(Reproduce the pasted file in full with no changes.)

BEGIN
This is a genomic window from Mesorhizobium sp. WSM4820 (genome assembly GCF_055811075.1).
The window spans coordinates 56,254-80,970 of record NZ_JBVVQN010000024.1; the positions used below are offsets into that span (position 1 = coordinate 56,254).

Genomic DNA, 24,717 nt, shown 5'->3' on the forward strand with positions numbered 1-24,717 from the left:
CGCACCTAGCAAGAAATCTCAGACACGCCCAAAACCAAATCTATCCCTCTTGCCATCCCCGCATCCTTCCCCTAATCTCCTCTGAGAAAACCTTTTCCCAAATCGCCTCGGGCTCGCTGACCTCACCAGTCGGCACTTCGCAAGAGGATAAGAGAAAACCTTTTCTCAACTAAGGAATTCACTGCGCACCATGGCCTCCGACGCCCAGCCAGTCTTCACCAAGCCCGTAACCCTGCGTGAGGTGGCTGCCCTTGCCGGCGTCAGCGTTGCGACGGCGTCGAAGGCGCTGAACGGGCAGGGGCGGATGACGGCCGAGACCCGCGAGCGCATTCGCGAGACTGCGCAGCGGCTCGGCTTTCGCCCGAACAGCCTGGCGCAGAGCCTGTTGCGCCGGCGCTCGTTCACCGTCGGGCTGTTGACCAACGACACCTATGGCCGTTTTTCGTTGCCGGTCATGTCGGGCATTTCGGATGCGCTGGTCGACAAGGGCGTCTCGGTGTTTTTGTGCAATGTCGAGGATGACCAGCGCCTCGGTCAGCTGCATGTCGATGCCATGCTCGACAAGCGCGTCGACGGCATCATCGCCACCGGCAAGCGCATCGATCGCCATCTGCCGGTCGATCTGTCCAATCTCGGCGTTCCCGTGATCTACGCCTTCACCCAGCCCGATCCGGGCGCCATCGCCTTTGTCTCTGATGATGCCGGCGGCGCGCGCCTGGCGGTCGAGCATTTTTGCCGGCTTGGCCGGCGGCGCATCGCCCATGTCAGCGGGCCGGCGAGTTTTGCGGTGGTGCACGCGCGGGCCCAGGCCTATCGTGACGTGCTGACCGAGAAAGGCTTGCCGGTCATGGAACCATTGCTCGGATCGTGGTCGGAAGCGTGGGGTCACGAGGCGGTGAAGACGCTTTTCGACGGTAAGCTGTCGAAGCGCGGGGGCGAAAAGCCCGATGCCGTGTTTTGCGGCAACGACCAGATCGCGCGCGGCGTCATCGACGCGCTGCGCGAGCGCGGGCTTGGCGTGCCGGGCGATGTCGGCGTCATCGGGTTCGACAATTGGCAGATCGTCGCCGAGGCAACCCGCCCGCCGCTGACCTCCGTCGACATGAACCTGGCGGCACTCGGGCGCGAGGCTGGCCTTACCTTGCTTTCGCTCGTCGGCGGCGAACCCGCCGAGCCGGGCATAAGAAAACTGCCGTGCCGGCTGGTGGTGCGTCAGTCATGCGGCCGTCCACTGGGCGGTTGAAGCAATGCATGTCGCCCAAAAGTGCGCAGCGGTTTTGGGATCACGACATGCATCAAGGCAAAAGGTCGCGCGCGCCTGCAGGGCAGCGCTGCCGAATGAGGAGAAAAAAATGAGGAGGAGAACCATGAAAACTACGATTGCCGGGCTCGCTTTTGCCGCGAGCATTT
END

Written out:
This is a genomic window from Mesorhizobium sp. WSM4820 (genome assembly GCF_055811075.1).
The window spans coordinates 56,254-80,970 of record NZ_JBVVQN010000024.1; the positions used below are offsets into that span (position 1 = coordinate 56,254).

Genomic DNA, 24,717 nt, shown 5'->3' on the forward strand with positions numbered 1-24,717 from the left:
CGCACCTAGCAAGAAATCTCAGACACGCCCAAAACCAAATCTATCCCTCTTGCCATCCCCGCATCCTTCCCCTAATCTCCTCTGAGAAAACCTTTTCCCAAATCGCCTCGGGCTCGCTGACCTCACCAGTCGGCACTTCGCAAGAGGATAAGAGAAAACCTTTTCTCAACTAAGGAATTCACTGCGCACCATGGCCTCCGACGCCCAGCCAGTCTTCACCAAGCCCGTAACCCTGCGTGAGGTGGCTGCCCTTGCCGGCGTCAGCGTTGCGACGGCGTCGAAGGCGCTGAACGGGCAGGGGCGGATGACGGCCGAGACCCGCGAGCGCATTCGCGAGACTGCGCAGCGGCTCGGCTTTCGCCCGAACAGCCTGGCGCAGAGCCTGTTGCGCCGGCGCTCGTTCACCGTCGGGCTGTTGACCAACGACACCTATGGCCGTTTTTCGTTGCCGGTCATGTCGGGCATTTCGGATGCGCTGGTCGACAAGGGCGTCTCGGTGTTTTTGTGCAATGTCGAGGATGACCAGCGCCTCGGTCAGCTGCATGTCGATGCCATGCTCGACAAGCGCGTCGACGGCATCATCGCCACCGGCAAGCGCATCGATCGCCATCTGCCGGTCGATCTGTCCAATCTCGGCGTTCCCGTGATCTACGCCTTCACCCAGCCCGATCCGGGCGCCATCGCCTTTGTCTCTGATGATGCCGGCGGCGCGCGCCTGGCGGTCGAGCATTTTTGCCGGCTTGGCCGGCGGCGCATCGCCCATGTCAGCGGGCCGGCGAGTTTTGCGGTGGTGCACGCGCGGGCCCAGGCCTATCGTGACGTGCTGACCGAGAAAGGCTTGCCGGTCATGGAACCATTGCTCGGATCGTGGTCGGAAGCGTGGGGTCACGAGGCGGTGAAGACGCTTTTCGACGGTAAGCTGTCGAAGCGCGGGGGCGAAAAGCCCGATGCCGTGTTTTGCGGCAACGACCAGATCGCGCGCGGCGTCATCGACGCGCTGCGCGAGCGCGGGCTTGGCGTGCCGGGCGATGTCGGCGTCATCGGGTTCGACAATTGGCAGATCGTCGCCGAGGCAACCCGCCCGCCGCTGACCTCCGTCGACATGAACCTGGCGGCACTCGGGCGCGAGGCTGGCCTTACCTTGCTTTCGCTCGTCGGCGGCGAACCCGCCGAGCCGGGCATAAGAAAACTGCCGTGCCGGCTGGTGGTGCGTCAGTCATGCGGCCGTCCACTGGGCGGTTGAAGCAATGCATGTCGCCCAAAAGTGCGCAGCGGTTTTGGGATCACGACATGCATCAAGGCAAAAGGTCGCGCGCGCCTGCAGGGCAGCGCTGCCGAATGAGGAGAAAAAAATGAGGAGGAGAACCATGAAAACTACGATTGCCGGGCTCGCTTTTGCCGCGAGCATTT